Seeds come in various sizes, from the dust of foxgloves and grit of brassicas to the desiccated sponges of beetroot. All are shells containing new life. Some need to be frozen for a kick start, some drowned in a saucer of water overnight, some cooked over a radiator, but they have this in common: they must be shattered. Three times in the past few days, I’ve been reminded by the wise that stress is the trigger for growth.
First, standing with a friend in the Ashmolean looking at a hand axe 300,000 years old, I voiced my rather clever, I thought, objection to evolution theory with the question, ‘How come one species grows out of another, but the original one remains? In other words, how come there are still chimps?’ She looked at me witheringly, as well she might. ‘The chimps were in a comfortable place.’ I fell backwards through time like Alice and got a glimpse of hungry hominids, cold and thirsty. Time to move, to migrate, or to change.
Second, a YouTube clip I came across on Facebook. Anyone with a beard like that has to be wise, so I listened…
[Unfortunately I am not evolved enough to embed a vid and get it to play when it doesn’t want to. Here’s the link: Responding to Stress. And if that doesn’t work, as it doesn’t for me, go to YouTube and search Rabbi Dr Abraham Twerski, Responding to Stress.]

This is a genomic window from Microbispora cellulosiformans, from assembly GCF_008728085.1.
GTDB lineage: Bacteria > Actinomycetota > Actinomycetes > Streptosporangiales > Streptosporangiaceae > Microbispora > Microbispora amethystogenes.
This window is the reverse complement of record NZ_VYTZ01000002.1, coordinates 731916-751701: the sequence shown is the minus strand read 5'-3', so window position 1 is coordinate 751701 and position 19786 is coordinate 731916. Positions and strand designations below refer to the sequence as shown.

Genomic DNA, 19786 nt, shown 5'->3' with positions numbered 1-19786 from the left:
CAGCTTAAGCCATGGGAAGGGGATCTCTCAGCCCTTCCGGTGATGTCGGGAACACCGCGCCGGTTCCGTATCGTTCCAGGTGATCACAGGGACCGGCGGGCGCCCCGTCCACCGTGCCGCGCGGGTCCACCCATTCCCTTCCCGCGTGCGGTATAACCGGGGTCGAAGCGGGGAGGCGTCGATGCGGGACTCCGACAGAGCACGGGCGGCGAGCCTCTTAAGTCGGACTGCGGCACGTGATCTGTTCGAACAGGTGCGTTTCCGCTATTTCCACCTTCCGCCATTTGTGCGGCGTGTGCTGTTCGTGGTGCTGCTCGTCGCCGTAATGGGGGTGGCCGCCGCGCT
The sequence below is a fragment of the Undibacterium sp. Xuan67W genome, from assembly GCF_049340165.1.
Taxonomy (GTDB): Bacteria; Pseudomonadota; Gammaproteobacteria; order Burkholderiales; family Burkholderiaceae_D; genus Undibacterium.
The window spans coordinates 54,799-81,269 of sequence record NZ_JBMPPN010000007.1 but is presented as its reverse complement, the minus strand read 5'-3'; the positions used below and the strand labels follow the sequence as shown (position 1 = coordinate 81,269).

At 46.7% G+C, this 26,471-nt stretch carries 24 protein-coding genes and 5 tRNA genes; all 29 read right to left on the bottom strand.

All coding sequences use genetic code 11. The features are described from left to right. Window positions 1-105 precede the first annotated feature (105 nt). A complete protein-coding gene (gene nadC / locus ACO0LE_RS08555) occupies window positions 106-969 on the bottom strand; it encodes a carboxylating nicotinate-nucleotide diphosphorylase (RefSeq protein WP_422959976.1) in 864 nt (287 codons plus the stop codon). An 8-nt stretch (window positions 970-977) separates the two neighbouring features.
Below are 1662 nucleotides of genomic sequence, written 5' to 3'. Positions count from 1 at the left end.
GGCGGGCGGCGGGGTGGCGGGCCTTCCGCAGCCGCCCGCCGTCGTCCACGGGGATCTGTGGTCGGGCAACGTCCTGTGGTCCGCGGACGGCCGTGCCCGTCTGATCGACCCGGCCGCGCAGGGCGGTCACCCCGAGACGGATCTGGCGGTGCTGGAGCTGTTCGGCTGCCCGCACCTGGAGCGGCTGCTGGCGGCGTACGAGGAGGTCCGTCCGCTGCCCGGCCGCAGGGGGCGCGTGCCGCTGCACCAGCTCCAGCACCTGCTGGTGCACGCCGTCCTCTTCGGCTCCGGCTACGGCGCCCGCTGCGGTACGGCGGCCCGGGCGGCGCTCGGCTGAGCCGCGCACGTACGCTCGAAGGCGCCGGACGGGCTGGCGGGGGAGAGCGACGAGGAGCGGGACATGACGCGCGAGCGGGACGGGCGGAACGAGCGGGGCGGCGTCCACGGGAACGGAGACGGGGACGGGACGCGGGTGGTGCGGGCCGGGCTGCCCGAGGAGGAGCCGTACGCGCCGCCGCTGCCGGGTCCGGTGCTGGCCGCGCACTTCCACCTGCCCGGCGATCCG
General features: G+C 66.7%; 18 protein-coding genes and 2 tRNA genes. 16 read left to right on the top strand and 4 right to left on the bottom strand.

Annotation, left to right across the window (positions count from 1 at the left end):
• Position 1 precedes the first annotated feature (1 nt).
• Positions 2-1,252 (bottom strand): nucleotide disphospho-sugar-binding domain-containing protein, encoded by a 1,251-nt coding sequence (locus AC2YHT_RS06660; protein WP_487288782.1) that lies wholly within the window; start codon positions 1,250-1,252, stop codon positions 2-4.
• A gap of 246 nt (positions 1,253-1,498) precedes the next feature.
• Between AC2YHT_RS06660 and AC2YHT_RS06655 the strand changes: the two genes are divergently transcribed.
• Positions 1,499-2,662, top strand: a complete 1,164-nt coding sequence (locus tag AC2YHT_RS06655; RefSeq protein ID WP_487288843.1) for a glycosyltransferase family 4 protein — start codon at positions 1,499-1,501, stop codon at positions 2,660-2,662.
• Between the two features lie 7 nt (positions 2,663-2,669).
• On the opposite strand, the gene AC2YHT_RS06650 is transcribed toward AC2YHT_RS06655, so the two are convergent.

Third, in my current favourite reading, Florida Scott-Maxwell’s Measure of my Days, this development of the thought:
Evolution is necessarily slow since we resent it so. A large proportion of our energy is used in holding it back, wanting to stop it if possible. The new good is refused countless times before it is accepted. The rare, the beautiful, the admirable are taken as rebukes, making us feel inferior, suggesting our improvement. Anything but that, so we mock at the new, recoil from the rare belittle the great, until finally grown accustomed … to ignore is easy.
And then a glimpse not of the distant past, but of now and how it is as I biff my husband to try something new, such as podcasts on his Kindle Fire.